Adams nominates the biography by David Harris Willson (1956, Jonathan Cape) as the standard work which he says has not yet been superceded. Wilson's book is a problem, however. Recent scholars have rejected his negative views of James and have revised the general opion of this king. Professor John Cramsie (Associate Professor of History, Union College, Schenectady, New York) commented in a June 2003 review of biographies of James that "James VI & I has been thoroughly reassessed in the past twenty years. The obvious target was David Willson's toxic treatment in King James VI & I (Jonathan Cape; London, 1956)." In surveying several newish works on both James II and Elizabeth I on the Institute of Historical Research (University of London) '' book review website he concluded "The missing element in this revisionist project has been a full-length study of James capable of supplanting Willson." In this context then the attempt by Glenn Burgess is indeed a significant book and one frought with problematical issues.
As a final note, a reader of this website in Los Angeles (thanks Lynne) has advised that Professor Burgess has had a series of promotions in recent years and has served as the Deputy Vice Chancellor at the University of Hull. His dates of promotion slightly preceded the removal of the 2015 note that the book was being researched. This may indicate that work on the book may have been delayed in favour of Professor Burgess’ academic duties. A new note on his University of Hull webpage observes that he ceased to be Deputy Vice Chancellor in August 2019, potentially allowing him more time for this book. Conversely, the site also comments that his current project is the political thought of George Orwell, and makes no mention of a biography of James.
A 1605 portrait of James attributed to .
One of a number of similar paintings produced by John de Critz and his studio around 1605 and 1606, with small variations. It was used on the 1967 David Mathew book but given the Andy Warhol treatment.
James I - In Preparation
For the purposes of this catalogue of English monarchs books we will refer to James I rather than the dual title James VI and I.
Book Number: 35
Hardback - 9780300119206
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James VI and I
By Glenn Burgess (1961- )
Professor of Early Modern History, University of Hull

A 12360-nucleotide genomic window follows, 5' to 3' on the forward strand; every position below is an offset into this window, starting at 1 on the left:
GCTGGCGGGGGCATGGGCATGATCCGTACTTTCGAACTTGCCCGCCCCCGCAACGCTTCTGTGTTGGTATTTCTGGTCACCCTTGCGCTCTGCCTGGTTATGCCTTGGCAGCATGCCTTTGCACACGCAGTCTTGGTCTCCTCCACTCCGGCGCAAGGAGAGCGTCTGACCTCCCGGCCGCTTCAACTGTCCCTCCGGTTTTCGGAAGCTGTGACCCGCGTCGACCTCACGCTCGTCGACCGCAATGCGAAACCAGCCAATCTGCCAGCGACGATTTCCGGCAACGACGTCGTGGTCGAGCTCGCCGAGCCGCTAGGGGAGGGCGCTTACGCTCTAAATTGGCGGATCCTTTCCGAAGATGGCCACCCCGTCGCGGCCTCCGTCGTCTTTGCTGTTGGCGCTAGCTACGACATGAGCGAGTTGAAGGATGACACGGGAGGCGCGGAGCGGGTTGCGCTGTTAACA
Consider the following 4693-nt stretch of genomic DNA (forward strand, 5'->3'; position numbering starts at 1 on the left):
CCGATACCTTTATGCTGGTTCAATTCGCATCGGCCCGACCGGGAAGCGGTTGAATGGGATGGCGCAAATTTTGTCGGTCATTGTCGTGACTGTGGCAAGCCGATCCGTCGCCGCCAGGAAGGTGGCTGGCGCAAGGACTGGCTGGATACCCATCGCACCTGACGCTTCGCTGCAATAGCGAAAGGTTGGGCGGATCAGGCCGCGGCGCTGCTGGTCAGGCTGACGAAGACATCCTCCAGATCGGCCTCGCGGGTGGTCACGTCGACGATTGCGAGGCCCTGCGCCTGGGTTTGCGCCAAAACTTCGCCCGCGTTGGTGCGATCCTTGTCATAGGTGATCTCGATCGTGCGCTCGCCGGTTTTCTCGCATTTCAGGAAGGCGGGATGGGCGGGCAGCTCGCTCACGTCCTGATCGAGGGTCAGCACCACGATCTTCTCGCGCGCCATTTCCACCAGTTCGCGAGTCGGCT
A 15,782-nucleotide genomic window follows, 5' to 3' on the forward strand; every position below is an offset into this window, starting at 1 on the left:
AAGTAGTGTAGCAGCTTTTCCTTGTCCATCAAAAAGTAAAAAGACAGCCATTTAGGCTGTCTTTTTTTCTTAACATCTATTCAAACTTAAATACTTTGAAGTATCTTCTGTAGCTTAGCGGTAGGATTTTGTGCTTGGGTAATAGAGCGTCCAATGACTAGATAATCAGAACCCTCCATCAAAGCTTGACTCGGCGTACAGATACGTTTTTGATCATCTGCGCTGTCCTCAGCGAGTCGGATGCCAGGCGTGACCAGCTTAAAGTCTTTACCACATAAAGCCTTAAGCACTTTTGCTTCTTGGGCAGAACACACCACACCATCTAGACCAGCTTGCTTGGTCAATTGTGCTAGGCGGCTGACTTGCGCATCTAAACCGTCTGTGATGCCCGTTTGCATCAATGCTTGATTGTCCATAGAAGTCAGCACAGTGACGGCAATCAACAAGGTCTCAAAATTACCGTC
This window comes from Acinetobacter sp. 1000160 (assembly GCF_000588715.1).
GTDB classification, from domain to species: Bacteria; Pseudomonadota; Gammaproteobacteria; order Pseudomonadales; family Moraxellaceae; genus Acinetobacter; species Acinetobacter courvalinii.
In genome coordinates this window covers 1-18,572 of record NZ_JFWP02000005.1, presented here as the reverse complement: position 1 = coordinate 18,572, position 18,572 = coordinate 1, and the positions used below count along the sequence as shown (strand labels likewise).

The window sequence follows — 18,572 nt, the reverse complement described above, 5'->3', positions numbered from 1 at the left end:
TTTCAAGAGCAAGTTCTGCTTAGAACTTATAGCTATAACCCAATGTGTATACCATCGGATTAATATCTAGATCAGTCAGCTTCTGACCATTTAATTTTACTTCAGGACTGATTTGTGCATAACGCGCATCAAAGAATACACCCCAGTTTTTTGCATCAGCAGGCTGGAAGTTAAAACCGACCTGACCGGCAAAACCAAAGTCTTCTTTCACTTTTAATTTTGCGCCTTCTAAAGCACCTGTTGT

Provisional Date: Unknown
A new title is in preparation called ‘James VI and I’ by Professor Glenn Burgess (University of Hull). Notes from 2009 at his university advise it was being researched and will be published by Yale, but as yet it has not appeared. This note was removed during 2015. As if to confirm this new release Amazon USA has an entry for this title including an ISBN - 9780300119206 - with a publication date of September 2016! Amazon UK had an even less helpful publication date of June 2013 before the title was removed completely from their inventory.
The provisional date for this title was first given on this page as 2017. In February 2018, Yale UK announced on their English Monarchs page that the next new title in the series would be Elizabeth I in October 2020, later moved to October 2021, and subsequently David Carpenter's Henry III was published in May 2020 and the new Edward the Confessor was published in August 2020.
Yale UK has posted in their online catalogue with the basic publication details (including 448 pages) and stating that it will be an English Monarchs title, but without a date. This is the last known Yale English Monarchs title in preparation. The pages on this site discusses the remaining Monarchs yet to have a book in this series.
Professor Burgess has been at the University of Hull since 1994, but born and educated in New Zealand. He is a Fellow of the Royal Historical Society and already has written many titles in this area of study. His new book on James, and that of the previous monarch by Simon Adams, will fill the large void in the English Monarch series and is most welcome indeed.
In a 2003 (9 October 2003) of 'The Cradle King: A Life of James VI & I' by Alan Stewart, the English Monarchs author of the forthcoming 'Elizabeth I', Simon Adams, commented that James poses a problem for biographers which is the cause of few attempting the task: to what degree was he responsible for the collapse of the monarchy and the Civil War?; was he a prodigal king or did he inherit a broken down financial system from Elizabeth?; was the union of the kingdoms a success or a failure?